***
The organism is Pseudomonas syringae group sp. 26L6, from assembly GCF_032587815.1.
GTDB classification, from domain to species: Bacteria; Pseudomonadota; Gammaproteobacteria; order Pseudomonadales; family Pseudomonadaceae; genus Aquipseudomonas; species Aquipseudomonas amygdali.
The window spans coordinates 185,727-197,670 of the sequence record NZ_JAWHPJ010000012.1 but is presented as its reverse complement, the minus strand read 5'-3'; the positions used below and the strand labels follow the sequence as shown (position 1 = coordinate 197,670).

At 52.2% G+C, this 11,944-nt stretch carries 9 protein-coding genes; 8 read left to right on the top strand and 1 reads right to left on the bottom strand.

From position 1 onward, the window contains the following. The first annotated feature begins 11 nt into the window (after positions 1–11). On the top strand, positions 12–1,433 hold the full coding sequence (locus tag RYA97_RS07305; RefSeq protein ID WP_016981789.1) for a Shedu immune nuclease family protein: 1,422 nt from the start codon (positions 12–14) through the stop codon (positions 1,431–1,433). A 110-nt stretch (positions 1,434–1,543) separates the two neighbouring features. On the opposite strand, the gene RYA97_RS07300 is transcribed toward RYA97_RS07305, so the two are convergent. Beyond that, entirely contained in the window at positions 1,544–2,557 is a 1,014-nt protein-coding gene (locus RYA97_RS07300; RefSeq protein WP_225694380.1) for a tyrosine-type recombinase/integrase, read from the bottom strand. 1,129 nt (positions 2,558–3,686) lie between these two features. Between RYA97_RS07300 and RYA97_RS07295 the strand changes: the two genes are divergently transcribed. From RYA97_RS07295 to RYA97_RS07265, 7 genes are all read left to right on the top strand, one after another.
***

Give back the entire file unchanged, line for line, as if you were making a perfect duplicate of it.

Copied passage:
The organism is Pseudomonas syringae group sp. 26L6, from assembly GCF_032587815.1.
GTDB classification, from domain to species: Bacteria; Pseudomonadota; Gammaproteobacteria; order Pseudomonadales; family Pseudomonadaceae; genus Aquipseudomonas; species Aquipseudomonas amygdali.
The window spans coordinates 185,727-197,670 of the sequence record NZ_JAWHPJ010000012.1 but is presented as its reverse complement, the minus strand read 5'-3'; the positions used below and the strand labels follow the sequence as shown (position 1 = coordinate 197,670).

At 52.2% G+C, this 11,944-nt stretch carries 9 protein-coding genes; 8 read left to right on the top strand and 1 reads right to left on the bottom strand.

From position 1 onward, the window contains the following. The first annotated feature begins 11 nt into the window (after positions 1–11). On the top strand, positions 12–1,433 hold the full coding sequence (locus tag RYA97_RS07305; RefSeq protein ID WP_016981789.1) for a Shedu immune nuclease family protein: 1,422 nt from the start codon (positions 12–14) through the stop codon (positions 1,431–1,433). A 110-nt stretch (positions 1,434–1,543) separates the two neighbouring features. On the opposite strand, the gene RYA97_RS07300 is transcribed toward RYA97_RS07305, so the two are convergent. Beyond that, entirely contained in the window at positions 1,544–2,557 is a 1,014-nt protein-coding gene (locus RYA97_RS07300; RefSeq protein WP_225694380.1) for a tyrosine-type recombinase/integrase, read from the bottom strand. 1,129 nt (positions 2,558–3,686) lie between these two features. Between RYA97_RS07300 and RYA97_RS07295 the strand changes: the two genes are divergently transcribed. From RYA97_RS07295 to RYA97_RS07265, 7 genes are all read left to right on the top strand, one after another.